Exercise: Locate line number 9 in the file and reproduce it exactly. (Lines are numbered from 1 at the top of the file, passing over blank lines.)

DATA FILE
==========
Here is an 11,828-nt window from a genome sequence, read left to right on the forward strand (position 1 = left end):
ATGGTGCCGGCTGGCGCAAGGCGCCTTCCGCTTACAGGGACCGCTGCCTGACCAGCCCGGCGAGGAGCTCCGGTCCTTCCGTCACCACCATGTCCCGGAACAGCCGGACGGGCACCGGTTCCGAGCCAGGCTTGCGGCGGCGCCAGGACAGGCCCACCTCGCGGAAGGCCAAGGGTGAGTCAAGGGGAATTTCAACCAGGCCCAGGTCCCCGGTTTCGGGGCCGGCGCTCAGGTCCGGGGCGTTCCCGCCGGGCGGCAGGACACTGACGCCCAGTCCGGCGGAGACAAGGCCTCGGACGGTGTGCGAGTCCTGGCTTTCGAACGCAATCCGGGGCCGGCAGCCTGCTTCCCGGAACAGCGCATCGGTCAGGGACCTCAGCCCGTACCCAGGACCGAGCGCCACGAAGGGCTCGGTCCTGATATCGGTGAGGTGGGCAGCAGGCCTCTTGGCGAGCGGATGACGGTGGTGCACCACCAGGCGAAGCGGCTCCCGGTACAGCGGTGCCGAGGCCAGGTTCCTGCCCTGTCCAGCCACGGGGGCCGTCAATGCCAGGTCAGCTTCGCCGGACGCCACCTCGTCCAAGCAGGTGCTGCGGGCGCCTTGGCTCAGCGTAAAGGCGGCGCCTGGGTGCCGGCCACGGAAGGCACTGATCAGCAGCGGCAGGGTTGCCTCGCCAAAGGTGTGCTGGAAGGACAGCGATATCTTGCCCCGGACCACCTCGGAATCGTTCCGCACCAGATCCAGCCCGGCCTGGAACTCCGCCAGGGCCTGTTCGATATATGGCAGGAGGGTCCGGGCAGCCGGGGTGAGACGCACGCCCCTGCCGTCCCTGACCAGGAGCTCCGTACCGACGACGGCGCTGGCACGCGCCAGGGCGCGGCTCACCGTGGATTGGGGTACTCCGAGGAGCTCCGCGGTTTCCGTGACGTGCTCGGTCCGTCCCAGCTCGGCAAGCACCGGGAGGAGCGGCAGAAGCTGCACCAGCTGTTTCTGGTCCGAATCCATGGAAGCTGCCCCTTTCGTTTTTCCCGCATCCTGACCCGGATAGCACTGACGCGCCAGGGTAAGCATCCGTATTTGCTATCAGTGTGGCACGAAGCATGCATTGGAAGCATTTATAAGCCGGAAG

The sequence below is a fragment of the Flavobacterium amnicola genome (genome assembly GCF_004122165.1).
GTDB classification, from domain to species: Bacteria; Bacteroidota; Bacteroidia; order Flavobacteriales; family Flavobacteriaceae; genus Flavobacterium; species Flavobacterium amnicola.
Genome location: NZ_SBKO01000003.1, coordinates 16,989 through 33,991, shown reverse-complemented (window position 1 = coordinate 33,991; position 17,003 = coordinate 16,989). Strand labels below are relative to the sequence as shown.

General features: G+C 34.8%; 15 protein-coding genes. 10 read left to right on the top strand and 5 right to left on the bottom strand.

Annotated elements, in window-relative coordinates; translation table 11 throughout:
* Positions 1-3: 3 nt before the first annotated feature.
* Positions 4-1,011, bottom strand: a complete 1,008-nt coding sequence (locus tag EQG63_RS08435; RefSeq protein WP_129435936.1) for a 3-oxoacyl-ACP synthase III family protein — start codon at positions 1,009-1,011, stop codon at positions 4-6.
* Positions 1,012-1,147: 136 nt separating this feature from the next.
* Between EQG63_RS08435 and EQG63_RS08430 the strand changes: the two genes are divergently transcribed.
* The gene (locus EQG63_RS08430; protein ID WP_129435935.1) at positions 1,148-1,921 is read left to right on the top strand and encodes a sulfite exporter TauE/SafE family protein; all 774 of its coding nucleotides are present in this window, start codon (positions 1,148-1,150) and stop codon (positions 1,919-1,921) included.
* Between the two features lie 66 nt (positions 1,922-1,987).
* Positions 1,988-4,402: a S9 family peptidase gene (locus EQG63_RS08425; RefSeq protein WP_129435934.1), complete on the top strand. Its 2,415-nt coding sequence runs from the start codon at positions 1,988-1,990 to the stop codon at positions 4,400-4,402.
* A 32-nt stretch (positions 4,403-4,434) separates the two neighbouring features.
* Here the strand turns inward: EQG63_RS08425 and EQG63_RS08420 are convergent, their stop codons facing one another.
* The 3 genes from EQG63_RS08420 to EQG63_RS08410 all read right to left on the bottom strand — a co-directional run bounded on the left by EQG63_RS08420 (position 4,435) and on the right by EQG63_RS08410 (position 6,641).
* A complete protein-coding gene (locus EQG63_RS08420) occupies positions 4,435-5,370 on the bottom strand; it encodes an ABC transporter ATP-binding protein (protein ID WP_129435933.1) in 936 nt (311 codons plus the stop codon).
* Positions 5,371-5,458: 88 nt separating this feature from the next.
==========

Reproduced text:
* Positions 4-1,011, bottom strand: a complete 1,008-nt coding sequence (locus tag EQG63_RS08435; RefSeq protein WP_129435936.1) for a 3-oxoacyl-ACP synthase III family protein — start codon at positions 1,009-1,011, stop codon at positions 4-6.